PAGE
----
I follow and read a LOT of blogs. More than I've linked. Here's what I've come to learn:
Some people blog as a "Here's what I do, what I think is the best way to do things, and you should learn from me". Others blog as a, "Here's how it went for this ride, what I did well, what I was terrible at, and what I'll do differently."
Then, there's a mix of the two. Usually someone who touts themselves as an "expert" in whatever field they ride in. They're either pleasure princesses, dressage divas, reining-roping-racing runners, trail or endurance trotting, something. These folks will blog about their adventures, or the lack thereof, and then delve into all the details so the 'rest of us underlings' might learn something from them.
My favorite has to be the blame-blogs. You know .. "I had ___ happen in my ride/play session/groundwork stick training, and it's all ___ fault." There's no possible way they could admit they can't ride, can't read a horse's mind, the horse is too much for them, or my favorite, *gasp* they need riding lessons from one consistent ride until your damn legs fall off and come back in two weeks for another round instructor.
Here's my two cents, because those 28 few of you that follow me here, read what I post, sometimes comment, sometimes send me messages through email or facebook, or in person. Feel free to share this post, comment here, email me, facebook message me, toilet paper the old oak tree in my front yard (if you can find it)..
If you have a terrible day riding, it's your own dang fault. Fix it at home before you go anywhere and search for blame somewhere else. (For the record, I had to censor that first sentence... that's how aggrevated I am.) Quit looking for some karma-riding batshitcrazygoofball to blame your bad day on. The horse knows what you want, 98% of the time. They either choose not to listen because your cues suck, or you're distracted. If you can't ride it out in your back yard, there's not much a chance the show ring, or competition field, or the trainer barn can repair it. 30, 60, 90 days with a professional will only fine tune the horse's skills, and if you can't handle the ride now, your horse will definitely over-react when the cues are less sensitive.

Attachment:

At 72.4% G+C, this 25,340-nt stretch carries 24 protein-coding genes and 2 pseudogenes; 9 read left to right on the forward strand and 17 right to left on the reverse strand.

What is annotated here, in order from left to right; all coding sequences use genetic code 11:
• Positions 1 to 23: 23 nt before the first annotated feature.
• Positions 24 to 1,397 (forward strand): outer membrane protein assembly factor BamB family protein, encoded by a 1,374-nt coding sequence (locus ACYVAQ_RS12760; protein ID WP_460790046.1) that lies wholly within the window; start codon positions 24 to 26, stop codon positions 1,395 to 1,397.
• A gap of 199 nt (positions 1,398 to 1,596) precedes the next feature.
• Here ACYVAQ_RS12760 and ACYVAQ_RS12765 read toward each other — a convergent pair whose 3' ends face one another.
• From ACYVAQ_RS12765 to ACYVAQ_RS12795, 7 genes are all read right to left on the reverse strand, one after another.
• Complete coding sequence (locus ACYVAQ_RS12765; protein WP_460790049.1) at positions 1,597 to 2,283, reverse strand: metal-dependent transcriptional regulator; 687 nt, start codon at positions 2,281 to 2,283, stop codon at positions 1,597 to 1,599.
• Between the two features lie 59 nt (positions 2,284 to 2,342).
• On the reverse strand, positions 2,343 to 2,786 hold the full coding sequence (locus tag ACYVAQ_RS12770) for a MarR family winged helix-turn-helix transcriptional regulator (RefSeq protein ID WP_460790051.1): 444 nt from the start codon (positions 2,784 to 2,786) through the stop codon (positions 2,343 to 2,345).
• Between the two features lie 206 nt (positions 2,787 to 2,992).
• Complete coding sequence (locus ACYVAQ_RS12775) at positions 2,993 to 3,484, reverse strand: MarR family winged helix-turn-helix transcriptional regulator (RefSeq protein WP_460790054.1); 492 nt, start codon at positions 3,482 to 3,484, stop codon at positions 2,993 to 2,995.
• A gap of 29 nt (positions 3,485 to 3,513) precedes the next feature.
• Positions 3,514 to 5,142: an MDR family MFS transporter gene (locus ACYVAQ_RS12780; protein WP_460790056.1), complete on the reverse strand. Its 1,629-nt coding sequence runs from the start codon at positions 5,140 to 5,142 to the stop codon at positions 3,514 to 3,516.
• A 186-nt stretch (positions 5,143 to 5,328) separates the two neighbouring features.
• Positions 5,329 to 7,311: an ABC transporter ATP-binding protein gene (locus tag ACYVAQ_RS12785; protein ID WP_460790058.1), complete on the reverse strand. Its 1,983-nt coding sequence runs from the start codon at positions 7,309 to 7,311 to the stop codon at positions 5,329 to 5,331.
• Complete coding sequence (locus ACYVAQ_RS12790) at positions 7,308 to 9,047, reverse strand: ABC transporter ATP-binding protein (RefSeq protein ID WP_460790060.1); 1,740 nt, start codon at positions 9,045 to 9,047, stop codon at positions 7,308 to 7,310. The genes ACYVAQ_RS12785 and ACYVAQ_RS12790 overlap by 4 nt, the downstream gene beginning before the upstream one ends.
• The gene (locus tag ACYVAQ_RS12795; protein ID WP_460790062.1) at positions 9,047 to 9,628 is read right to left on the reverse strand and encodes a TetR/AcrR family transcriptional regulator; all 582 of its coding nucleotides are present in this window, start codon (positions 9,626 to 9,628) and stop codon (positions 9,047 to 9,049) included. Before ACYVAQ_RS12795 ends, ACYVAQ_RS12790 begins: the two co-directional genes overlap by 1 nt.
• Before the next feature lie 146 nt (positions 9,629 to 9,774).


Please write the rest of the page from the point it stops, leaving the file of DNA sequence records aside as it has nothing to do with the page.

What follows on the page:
Each of our disciplines have the good, the bad, the ugly, and the "holysh!t I can't believe they haven't banned that person for life". Quit pretending you have the perfect sport and only *that other riding event over there* has the crappy trainers. Quit stereotyping breeds of horses, or styles of riders. Not all dressage riders practice rollkur, not all event cross-country horses are goofy and injured, not all barrel racers spur their horses bloody, and not all trail riding is benign. That being said, not all western pleasure horses are forced to go slow, some horses LOVE to jump (pulling their riders to a jump if the rider isn't paying attention), some barrel horses live to run, and some trail riding is outright dangerous.
If you're a quiet reader that isn't a follower, doesn't comment, and thinks I'm evil for picking on your or your best friend, that's your problem. I've been blogging for quite a while, I comment here & there , and I'm reading enough every single day to see the trends. I should say here, "I'm sorry if I hurt your feelings or offended you", but I can't muster it today. Maybe a few months from now, but not today.
Here at work, we have a phrase with one of our instruments (a gas chromatograph), to "check the nut behind the septum". It means, "Check the user before you blame the instrument." So, I say here, "check the nut".
When I fall, I blame me. I gave Harley more of a jump challenge than I could sit. I hadn't sensitized him to gunfire. I'm not as secure in my seat as I wish I was. I tried riding him or Mo bareback and mentally wasn't in the game for it. Other events lead up to my accidents, but it's not the events fault. It's mine for not having enough years in the tack to stick it. I'm getting there. Thank you for reading while I win ribbons, tolerating the days I ramble on more than I post details, and for not asking too many "training technique" questions. I'm no trainer, just a student that keeps on learning, and doesn't intend to stop.
I'm riding this evening... who's with me?